Bleah.

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Seems like a good way to take a header into the pavement, but unless they play it pathetically safe, it could at least be a memorable if not possibly even a spectacular header.

 

This echoes of Marvel's Civil War uber arc.

 

 

 

 

 

 

Reaction 2:

IF DONE RIGHT (which I think the odds are against), this could be a really good way to develop characters in ways they haven't been developed before. I think a person's politics, if gone into deeply, can say a lot about them. I'm a little sorry to see this announced, actually, because I can very easily imagine characters' politics limited to the safe, media-allowed discussion of Democratic and Republican party politics, without enough verbiage used to make even that interesting. I just can't see any DC superhero books ever having enough words per panel to do justice to this concept.

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http://www.motherjones.com/riff_blog/archi...uperman_is.html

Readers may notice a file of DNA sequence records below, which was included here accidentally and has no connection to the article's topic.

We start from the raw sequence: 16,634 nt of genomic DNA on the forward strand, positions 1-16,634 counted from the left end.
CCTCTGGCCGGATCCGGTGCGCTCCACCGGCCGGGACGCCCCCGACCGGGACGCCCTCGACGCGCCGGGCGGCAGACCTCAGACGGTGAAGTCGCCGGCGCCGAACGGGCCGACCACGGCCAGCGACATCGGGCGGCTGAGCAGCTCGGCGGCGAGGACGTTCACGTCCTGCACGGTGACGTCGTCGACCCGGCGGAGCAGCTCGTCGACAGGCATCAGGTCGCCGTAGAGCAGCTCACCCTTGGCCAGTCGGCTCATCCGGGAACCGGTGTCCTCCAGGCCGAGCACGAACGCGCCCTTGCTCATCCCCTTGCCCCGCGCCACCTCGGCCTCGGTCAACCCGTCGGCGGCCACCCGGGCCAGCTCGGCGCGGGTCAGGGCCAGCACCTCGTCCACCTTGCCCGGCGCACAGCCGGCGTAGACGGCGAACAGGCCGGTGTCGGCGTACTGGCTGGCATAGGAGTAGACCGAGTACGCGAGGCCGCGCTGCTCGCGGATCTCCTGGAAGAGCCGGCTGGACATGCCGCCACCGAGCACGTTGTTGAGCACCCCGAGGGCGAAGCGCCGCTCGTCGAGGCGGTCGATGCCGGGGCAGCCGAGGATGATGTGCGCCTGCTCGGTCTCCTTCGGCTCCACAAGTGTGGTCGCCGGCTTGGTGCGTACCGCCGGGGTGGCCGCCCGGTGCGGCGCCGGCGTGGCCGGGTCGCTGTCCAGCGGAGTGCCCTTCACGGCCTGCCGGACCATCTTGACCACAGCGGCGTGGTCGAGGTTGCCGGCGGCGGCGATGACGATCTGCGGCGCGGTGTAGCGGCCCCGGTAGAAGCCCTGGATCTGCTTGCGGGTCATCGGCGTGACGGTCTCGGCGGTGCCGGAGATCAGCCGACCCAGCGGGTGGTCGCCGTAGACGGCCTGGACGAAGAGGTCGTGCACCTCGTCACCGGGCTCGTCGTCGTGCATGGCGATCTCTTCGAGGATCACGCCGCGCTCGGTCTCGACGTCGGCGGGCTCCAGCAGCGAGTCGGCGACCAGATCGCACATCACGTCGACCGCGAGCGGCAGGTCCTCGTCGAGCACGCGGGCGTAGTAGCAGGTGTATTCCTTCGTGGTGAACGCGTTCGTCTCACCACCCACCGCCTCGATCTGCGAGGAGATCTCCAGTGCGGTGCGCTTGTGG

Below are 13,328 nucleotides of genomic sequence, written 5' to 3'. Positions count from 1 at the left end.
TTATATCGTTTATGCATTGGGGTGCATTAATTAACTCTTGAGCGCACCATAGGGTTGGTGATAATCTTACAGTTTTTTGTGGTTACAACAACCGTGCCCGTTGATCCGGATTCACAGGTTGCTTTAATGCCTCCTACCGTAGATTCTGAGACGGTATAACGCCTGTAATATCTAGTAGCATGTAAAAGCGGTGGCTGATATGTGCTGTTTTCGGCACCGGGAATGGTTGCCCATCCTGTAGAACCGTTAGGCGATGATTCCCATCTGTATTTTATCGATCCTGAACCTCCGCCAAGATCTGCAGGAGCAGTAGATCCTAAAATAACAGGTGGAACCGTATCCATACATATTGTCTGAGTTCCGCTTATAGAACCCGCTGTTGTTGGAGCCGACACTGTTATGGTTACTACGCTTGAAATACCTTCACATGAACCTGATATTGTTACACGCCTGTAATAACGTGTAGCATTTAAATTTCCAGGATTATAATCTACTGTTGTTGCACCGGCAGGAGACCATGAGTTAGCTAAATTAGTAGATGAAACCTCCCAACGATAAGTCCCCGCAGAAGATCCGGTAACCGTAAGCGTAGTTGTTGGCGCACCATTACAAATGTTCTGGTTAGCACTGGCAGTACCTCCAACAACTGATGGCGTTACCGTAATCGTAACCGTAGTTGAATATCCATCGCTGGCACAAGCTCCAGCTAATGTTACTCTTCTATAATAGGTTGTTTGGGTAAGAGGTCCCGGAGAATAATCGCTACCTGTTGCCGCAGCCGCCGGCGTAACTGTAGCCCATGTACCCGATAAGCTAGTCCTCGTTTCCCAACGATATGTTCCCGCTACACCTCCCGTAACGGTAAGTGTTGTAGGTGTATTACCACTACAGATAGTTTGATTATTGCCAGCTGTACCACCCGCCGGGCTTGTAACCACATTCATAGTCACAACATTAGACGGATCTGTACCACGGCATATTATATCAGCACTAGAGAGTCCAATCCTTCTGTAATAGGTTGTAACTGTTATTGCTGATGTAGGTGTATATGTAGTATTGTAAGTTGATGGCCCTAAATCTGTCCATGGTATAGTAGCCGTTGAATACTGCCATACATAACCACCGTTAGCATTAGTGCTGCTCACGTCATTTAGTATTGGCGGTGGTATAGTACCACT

"DC Comics has just announced that it's sending its characters into the most terrifying parallel universe yet: the American political system. At a comic-con last week, the publisher's executive editor talked about its upcoming "DC Decisions" series, in which members of the DC universe will declare their partisan affiliations. "Everyone’s talking politics; it’s an elections year, and we’re going to try to see how the characters of our universe react to that," he said, which I think means that his writers have completely run out of material.

Or maybe DC's worried about its sales numbers and feels a little desperate about pushing them back up?

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Dear God, no :witchhunt: